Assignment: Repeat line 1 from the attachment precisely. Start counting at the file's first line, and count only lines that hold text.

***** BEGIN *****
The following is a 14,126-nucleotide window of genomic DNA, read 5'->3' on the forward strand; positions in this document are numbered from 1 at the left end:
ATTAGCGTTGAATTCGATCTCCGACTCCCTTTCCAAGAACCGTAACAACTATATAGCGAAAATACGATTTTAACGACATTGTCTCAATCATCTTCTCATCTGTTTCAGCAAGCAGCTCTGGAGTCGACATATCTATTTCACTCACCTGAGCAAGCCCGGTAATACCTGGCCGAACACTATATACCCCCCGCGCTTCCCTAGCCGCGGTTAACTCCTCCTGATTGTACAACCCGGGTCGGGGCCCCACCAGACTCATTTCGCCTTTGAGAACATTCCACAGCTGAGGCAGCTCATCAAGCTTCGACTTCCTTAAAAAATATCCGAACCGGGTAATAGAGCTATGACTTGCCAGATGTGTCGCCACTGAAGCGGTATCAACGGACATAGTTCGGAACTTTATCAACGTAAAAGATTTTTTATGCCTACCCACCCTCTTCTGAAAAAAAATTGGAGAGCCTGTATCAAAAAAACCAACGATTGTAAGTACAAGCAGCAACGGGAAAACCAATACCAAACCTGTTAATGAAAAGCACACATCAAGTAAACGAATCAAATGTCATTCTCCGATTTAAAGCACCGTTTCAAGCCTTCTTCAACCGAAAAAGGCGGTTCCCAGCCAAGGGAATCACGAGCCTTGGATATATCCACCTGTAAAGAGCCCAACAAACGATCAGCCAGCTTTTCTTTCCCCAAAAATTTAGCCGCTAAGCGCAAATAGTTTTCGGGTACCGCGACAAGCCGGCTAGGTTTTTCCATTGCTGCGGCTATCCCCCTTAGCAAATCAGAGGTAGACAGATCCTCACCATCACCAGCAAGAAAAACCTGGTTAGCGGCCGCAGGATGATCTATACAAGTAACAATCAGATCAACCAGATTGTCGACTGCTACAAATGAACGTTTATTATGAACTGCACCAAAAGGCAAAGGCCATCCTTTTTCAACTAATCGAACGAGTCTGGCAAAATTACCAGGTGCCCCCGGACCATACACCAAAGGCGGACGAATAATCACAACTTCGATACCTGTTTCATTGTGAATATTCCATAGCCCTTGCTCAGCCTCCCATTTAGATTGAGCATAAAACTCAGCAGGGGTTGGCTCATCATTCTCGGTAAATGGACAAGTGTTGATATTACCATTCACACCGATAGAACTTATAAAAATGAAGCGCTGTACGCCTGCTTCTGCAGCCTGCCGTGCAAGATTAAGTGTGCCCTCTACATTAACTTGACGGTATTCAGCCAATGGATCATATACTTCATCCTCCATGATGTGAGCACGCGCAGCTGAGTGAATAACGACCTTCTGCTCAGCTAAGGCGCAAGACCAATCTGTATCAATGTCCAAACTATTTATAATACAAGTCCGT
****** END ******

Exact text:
The following is a 14,126-nucleotide window of genomic DNA, read 5'->3' on the forward strand; positions in this document are numbered from 1 at the left end: